• The house that Jack built: Twitter’s founder departs

    01/12/2021 Duración: 19min

    Jack Dorsey’s departure from the social-media giant reflects the growing primacy of engineering talent, and the waning mythology of the big-tech founder. Ukraine’s military has become much better at battling Russian-backed separatists since the annexation of Crimea—but now a far graver kind of war looms. And the Economist Intelligence Unit’s latest list of the world’s most expensive cities.Have your say about “The Intelligence” in our survey here www.economist.com/intelligencesurvey. And for full access to print, digital and audio editions of The Economist, subscribe here www.economist.com/intelligenceoffer  See acast.com/privacy for privacy and opt-out information.

  • Babbage: Omicron and on

    30/11/2021 Duración: 28min

    Countries are scrambling to stop the Omicron variant of the coronavirus. We search for scientific clues to understand how it will shape the pandemic. Professor Sharon Peacock, one of the world’s top variant hunters, predicts Omicron will be more transmissible than previous strains. And, will Omicron supplant the Delta variant globally? Correspondent Hal Hodson looks to immunology for answers.Alok Jha hosts, with The Economist’s health policy editor, Natasha Loder and deputy editor, Edward Carr.We would love to hear from you—please take a moment to complete our listener survey at economist.com/babbagesurvey.  To keep up-to-date with our coverage of the Omicron variant, go to economist.com/omicron.For full access to The Economist’s print, digital and audio editions subscribe at economist.com/podcastoffer and sign up for our weekly science newsletter at economist.com/simplyscience.  See acast.com/privacy for privacy and opt-out information.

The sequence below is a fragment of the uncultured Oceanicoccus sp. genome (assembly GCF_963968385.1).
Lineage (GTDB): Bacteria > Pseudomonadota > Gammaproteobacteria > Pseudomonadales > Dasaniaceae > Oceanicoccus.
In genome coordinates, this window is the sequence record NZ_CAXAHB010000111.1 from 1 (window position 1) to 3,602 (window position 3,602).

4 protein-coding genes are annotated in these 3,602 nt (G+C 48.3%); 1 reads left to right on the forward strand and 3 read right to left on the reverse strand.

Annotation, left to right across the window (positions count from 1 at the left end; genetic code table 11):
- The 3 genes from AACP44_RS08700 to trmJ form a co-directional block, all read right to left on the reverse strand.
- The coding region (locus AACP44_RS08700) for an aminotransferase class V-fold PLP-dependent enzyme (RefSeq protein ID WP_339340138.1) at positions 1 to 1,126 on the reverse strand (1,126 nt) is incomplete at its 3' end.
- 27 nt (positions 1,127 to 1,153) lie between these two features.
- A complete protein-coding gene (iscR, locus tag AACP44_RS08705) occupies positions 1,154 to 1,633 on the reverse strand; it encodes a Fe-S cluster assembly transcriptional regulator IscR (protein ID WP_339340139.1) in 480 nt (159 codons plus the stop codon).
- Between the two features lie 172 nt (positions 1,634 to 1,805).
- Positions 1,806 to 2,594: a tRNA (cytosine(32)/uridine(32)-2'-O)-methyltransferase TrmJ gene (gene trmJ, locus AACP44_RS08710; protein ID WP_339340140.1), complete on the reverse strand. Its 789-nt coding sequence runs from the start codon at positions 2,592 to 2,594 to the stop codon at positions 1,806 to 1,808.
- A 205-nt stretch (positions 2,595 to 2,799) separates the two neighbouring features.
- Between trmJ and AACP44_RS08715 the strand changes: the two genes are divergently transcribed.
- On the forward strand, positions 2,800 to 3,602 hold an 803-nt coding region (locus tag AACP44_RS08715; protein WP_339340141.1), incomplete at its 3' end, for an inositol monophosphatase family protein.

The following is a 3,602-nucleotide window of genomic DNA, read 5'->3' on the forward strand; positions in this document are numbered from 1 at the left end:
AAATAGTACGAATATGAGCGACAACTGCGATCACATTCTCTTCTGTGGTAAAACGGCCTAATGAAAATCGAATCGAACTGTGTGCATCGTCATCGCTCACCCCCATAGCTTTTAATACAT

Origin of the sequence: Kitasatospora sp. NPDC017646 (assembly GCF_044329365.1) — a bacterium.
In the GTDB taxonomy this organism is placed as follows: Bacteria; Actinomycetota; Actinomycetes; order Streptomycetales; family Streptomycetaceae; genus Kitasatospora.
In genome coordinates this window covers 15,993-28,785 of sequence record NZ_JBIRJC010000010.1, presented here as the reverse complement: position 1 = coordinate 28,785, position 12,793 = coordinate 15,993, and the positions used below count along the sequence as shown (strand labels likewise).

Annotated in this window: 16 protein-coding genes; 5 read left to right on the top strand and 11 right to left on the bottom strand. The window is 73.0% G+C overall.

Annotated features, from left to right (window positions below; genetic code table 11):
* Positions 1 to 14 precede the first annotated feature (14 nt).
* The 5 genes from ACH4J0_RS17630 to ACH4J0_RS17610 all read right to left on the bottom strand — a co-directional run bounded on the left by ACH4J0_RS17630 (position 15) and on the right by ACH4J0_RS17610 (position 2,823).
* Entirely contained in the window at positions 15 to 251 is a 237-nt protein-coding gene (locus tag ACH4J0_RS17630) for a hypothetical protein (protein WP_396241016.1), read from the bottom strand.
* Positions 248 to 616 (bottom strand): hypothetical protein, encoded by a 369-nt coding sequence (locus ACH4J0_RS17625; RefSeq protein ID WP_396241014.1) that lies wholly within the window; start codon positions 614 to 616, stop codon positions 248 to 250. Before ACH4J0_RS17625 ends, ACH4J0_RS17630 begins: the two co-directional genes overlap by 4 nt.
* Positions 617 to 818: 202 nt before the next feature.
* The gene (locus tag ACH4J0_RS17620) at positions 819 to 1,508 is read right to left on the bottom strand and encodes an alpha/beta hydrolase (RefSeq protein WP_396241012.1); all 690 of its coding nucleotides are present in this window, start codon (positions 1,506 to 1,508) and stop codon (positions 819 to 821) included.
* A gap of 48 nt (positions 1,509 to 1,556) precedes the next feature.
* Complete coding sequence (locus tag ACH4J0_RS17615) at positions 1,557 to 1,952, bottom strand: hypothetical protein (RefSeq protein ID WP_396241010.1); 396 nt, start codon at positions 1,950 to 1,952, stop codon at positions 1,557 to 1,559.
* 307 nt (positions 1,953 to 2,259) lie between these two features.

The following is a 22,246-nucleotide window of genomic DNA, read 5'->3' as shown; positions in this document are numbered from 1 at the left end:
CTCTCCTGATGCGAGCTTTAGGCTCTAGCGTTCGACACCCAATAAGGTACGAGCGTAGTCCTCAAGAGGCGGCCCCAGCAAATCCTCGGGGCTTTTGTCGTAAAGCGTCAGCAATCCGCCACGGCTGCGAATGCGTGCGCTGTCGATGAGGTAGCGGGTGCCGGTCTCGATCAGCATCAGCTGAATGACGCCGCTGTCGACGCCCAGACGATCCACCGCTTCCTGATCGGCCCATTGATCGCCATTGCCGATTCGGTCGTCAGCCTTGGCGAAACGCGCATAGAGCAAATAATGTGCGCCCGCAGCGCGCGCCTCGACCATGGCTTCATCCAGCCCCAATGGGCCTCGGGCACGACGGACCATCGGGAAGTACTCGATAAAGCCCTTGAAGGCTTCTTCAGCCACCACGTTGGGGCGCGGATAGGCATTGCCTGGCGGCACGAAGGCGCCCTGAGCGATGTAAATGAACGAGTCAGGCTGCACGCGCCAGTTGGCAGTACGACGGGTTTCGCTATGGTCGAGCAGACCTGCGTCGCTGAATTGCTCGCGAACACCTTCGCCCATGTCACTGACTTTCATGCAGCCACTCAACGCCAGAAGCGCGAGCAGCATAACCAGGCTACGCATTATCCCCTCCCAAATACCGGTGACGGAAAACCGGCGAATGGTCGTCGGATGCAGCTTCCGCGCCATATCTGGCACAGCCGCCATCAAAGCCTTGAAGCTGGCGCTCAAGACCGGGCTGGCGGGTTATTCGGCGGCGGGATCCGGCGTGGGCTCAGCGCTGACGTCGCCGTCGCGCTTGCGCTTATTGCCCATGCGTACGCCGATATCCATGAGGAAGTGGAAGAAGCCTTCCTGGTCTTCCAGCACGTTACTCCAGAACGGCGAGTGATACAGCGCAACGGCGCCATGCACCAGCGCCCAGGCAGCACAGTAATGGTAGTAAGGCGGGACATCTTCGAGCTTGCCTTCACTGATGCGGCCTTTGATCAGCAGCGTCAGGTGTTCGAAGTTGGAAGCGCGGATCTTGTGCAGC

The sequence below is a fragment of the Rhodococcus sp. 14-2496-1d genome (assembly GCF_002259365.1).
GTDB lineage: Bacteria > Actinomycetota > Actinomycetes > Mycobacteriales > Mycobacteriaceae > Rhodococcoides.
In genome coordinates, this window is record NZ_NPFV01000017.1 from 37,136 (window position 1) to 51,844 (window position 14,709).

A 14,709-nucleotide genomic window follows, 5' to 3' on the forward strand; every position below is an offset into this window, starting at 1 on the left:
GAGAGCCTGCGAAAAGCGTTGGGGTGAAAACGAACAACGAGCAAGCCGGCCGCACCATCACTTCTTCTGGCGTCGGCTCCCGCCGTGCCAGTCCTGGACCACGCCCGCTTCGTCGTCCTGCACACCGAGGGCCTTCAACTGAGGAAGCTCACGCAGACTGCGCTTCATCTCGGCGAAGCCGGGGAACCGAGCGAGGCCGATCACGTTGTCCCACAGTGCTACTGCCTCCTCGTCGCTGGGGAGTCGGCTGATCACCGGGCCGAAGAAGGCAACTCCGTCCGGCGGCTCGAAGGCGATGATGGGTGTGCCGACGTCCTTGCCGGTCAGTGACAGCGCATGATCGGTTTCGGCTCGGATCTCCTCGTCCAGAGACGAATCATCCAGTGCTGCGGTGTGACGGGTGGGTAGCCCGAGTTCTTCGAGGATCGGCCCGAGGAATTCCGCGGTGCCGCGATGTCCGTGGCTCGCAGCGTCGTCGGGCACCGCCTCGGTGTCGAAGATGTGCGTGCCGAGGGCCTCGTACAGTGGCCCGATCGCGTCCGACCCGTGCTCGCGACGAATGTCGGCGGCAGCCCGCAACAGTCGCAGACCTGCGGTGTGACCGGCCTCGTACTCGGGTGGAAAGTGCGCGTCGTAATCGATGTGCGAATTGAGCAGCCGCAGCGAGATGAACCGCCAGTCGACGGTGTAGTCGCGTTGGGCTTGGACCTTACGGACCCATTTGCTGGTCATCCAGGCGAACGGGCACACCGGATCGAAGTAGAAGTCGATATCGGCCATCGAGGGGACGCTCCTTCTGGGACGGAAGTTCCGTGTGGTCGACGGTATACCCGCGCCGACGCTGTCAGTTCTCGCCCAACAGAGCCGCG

• Centrifugal forces: Iran nuclear talks resume

    30/11/2021 Duración: 22min

    Things were all smiles after negotiations resumed—but it is difficult to see how a middle ground can be reached in Iran’s nuclear ambitions. Apple’s surprise move to permit repairs to its hardware reflects the growing “right to repair” movement, and a shift in the notion of tech ownership. And the “grab lists” that museum curators prefer not to talk about. Have your say about “The Intelligence” in our survey here www.economist.com/intelligencesurvey. And for full access to print, digital and audio editions of The Economist, subscribe here www.economist.com/intelligenceoffer  See acast.com/privacy for privacy and opt-out information.